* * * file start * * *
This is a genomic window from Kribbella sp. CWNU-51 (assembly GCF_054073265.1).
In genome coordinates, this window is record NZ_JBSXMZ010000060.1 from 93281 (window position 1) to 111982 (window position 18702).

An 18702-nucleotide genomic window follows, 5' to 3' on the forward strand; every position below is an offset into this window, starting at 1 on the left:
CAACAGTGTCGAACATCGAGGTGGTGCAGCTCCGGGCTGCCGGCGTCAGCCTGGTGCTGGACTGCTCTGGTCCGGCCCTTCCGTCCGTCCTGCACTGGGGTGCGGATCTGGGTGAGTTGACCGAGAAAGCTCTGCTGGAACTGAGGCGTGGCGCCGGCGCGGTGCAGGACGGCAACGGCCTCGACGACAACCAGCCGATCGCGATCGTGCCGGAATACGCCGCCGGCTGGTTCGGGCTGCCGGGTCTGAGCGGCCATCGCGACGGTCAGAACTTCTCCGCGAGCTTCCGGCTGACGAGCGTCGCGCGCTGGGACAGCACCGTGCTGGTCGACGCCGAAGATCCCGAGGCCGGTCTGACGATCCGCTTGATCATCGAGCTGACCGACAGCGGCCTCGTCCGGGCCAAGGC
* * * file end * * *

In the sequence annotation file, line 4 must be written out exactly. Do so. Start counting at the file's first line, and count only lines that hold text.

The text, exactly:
CAACAGTGTCGAACATCGAGGTGGTGCAGCTCCGGGCTGCCGGCGTCAGCCTGGTGCTGGACTGCTCTGGTCCGGCCCTTCCGTCCGTCCTGCACTGGGGTGCGGATCTGGGTGAGTTGACCGAGAAAGCTCTGCTGGAACTGAGGCGTGGCGCCGGCGCGGTGCAGGACGGCAACGGCCTCGACGACAACCAGCCGATCGCGATCGTGCCGGAATACGCCGCCGGCTGGTTCGGGCTGCCGGGTCTGAGCGGCCATCGCGACGGTCAGAACTTCTCCGCGAGCTTCCGGCTGACGAGCGTCGCGCGCTGGGACAGCACCGTGCTGGTCGACGCCGAAGATCCCGAGGCCGGTCTGACGATCCGCTTGATCATCGAGCTGACCGACAGCGGCCTCGTCCGGGCCAAGGC